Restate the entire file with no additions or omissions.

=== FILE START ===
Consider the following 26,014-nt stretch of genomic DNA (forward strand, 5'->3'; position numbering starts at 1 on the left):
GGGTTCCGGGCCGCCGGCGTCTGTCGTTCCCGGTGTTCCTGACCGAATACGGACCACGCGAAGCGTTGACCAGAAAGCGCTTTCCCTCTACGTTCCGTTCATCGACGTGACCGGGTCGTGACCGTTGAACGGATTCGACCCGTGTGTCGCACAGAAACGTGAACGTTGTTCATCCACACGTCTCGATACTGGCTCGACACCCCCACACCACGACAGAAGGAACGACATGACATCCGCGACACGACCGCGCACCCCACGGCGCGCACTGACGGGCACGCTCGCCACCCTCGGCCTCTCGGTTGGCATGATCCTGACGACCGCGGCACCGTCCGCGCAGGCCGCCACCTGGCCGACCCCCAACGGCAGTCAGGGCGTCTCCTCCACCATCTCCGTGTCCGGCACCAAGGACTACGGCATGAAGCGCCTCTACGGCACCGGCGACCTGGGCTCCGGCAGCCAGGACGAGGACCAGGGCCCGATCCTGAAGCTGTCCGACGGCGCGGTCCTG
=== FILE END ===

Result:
Consider the following 26,014-nt stretch of genomic DNA (forward strand, 5'->3'; position numbering starts at 1 on the left):
GGGTTCCGGGCCGCCGGCGTCTGTCGTTCCCGGTGTTCCTGACCGAATACGGACCACGCGAAGCGTTGACCAGAAAGCGCTTTCCCTCTACGTTCCGTTCATCGACGTGACCGGGTCGTGACCGTTGAACGGATTCGACCCGTGTGTCGCACAGAAACGTGAACGTTGTTCATCCACACGTCTCGATACTGGCTCGACACCCCCACACCACGACAGAAGGAACGACATGACATCCGCGACACGACCGCGCACCCCACGGCGCGCACTGACGGGCACGCTCGCCACCCTCGGCCTCTCGGTTGGCATGATCCTGACGACCGCGGCACCGTCCGCGCAGGCCGCCACCTGGCCGACCCCCAACGGCAGTCAGGGCGTCTCCTCCACCATCTCCGTGTCCGGCACCAAGGACTACGGCATGAAGCGCCTCTACGGCACCGGCGACCTGGGCTCCGGCAGCCAGGACGAGGACCAGGGCCCGATCCTGAAGCTGTCCGACGGCGCGGTCCTG